In the The Terminal, starring Tom Hanks, an airport official says that behind every case lies the person, the paper, and the story. The same can be said of discipline referrals.
Lunch was drawing to a close and I was standing outside my class watching the students be middle-schoolers. A boy ran up to one of my students, poured water over her, and ran away. I stopped him and after a short lecture sent him off to class.
In the meantime, the girl had hid behind a blind corner, and when he passed she poured water over him. The boy was quite mad and went after her. I interceded and told him to go to class and that I would take care of it.
I likely would have talked to her for a minute and let her go, but she grew hostile and profane and a couple of monitors came over. I asked them to take her to the office and wrote up a referral. Then I went and taught my class.
After class I had a planning period and went over to see how the referral had been resolved. It hadn’t. She was still in the office and steaming. The principal and I counseled her to try to learn some different tools to defuse an emotional situation; otherwise she would always end up being the one who was in trouble.
First she rolled her eyes and said, “Oh my God.” Then she rolled her head way back and stared at the ceiling in frustration and again said, “Oh… My… God!” Then she said, “This is so stupid, you all write us up for anything!” I pointed out that hers was the first referral I had written since school started six weeks ago.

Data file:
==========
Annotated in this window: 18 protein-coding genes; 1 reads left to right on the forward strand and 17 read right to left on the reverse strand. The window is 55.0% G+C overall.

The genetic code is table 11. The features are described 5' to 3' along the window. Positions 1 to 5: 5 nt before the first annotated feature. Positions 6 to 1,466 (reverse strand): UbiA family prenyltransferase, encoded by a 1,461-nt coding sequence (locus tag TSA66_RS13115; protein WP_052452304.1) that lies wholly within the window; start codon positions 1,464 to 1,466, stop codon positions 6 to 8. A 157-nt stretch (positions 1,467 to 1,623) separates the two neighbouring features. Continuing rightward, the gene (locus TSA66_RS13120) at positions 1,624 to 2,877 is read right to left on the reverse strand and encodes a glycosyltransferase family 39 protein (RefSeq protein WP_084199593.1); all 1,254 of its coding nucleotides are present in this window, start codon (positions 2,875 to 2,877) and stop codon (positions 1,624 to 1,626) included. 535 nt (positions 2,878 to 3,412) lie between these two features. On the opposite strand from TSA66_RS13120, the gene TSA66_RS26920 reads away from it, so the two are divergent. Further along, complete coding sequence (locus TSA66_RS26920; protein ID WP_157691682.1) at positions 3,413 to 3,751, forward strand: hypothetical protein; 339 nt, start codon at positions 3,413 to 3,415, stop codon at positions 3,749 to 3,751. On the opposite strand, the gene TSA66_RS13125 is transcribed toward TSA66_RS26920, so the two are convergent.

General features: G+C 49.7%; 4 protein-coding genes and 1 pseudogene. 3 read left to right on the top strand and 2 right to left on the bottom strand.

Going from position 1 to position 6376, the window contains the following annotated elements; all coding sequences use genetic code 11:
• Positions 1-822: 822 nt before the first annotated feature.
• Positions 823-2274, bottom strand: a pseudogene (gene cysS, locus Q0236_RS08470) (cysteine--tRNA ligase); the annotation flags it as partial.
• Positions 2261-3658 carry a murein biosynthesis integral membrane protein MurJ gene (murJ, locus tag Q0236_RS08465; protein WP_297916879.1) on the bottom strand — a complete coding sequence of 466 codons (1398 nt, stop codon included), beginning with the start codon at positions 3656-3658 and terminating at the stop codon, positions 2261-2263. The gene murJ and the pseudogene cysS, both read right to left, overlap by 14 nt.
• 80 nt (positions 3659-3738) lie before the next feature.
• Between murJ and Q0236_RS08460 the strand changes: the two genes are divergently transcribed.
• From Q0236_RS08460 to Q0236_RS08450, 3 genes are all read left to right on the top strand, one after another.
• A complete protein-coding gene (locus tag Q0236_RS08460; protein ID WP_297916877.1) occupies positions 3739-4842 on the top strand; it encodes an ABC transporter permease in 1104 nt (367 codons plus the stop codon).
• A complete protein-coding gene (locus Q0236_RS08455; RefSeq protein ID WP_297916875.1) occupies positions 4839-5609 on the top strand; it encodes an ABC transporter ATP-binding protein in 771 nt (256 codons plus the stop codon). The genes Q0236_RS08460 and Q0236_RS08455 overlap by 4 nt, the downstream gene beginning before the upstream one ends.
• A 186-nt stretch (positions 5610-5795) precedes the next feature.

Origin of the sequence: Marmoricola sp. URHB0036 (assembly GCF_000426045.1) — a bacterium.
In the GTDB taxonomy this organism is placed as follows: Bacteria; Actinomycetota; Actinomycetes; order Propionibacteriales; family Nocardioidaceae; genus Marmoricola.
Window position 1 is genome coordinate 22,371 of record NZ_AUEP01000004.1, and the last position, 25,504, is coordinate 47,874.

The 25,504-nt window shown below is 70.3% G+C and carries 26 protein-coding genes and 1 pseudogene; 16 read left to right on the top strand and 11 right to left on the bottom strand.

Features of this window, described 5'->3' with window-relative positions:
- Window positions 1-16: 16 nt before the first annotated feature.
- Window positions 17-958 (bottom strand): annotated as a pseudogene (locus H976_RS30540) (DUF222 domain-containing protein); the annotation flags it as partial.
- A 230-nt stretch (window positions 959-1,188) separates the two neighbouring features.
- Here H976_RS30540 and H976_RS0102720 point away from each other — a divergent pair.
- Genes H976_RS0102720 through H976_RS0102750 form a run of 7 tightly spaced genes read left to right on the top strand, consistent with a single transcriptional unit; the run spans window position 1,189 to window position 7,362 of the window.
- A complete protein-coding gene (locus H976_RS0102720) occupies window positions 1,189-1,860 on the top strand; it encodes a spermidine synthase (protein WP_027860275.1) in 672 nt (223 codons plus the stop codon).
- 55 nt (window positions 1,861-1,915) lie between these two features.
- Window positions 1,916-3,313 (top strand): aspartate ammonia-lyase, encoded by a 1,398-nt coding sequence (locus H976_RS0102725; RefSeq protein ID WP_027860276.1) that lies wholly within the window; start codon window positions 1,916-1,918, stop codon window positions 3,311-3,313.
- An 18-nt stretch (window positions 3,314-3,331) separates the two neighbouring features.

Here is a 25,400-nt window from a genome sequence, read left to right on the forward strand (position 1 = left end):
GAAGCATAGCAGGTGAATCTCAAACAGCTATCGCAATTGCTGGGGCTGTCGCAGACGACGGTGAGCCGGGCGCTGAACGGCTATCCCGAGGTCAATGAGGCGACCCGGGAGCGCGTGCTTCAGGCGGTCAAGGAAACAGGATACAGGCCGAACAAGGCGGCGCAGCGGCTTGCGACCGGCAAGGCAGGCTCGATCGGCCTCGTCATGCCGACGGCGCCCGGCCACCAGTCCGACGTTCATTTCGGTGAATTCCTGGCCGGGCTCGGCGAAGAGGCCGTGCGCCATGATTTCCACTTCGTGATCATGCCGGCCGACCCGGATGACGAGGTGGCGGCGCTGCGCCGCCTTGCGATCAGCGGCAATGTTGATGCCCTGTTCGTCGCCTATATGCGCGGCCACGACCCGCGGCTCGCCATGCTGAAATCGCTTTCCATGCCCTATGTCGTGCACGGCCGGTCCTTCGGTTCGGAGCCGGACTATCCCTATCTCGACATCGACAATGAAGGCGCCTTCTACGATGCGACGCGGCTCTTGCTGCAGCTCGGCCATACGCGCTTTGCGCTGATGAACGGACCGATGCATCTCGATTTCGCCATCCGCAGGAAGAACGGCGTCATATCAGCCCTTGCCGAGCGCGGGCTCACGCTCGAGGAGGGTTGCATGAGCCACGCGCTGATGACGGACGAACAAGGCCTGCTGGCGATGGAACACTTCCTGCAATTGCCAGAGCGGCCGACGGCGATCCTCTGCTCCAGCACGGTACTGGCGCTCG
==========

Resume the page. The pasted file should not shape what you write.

The mood turned, and I’m not sure why, but she confessed that she’s angry all the time – that all the time she just wants to hit someone. Our principal told her that the Native American support professional, who provides academic and counseling services, had scheduled an appointment with her anger management specialist in a few days.
“I don’t want to see the specialist again, she’s stupid!”
Then she started tearing a little and told us that her mother died last year and her grandfather this summer. She’s living with her grandmother (the one, she confirmed, who just lost her daughter and husband).
“We haven’t set the table since my mom died, we just eat in front of the TV. I just want to talk to my mom one more time.”
We told her that the water fight was small potatoes compared to her grief. I asked if she was getting enough to eat and told her I always had snacks. The principal held her accountable by giving her lunch detention for a couple of days. She and I agreed that if she were still upset when she came to my class in the days that followed, we’d find an alternative, non-punitive place for her to spend the time. She chose to spend the next two days with another teacher.
After she had been back in class for a few days, she got in some more trouble – not with me – I think it had to do with a confrontation with a monitor. For that she had to spend a day in our in-house suspension program. In my school, that means she stays isolated with a single teacher all day. The principal asked if I would take her and I agreed.
During the day she mostly worked on the computer. I let her use mine and think that she kind of liked being in my work area. She asked if I had any food, and I gave her half of my Subway. Near the end of the day, I let her go to her art class. The principal was cool with that.
We get along now, lots of “Hi’s” in the hallway and the like. She’s struggling academically and has three Fs (including one in my class) and two Ds.
I hope she’s making progress with her grief, and I wish she could talk to her mom one more time, too.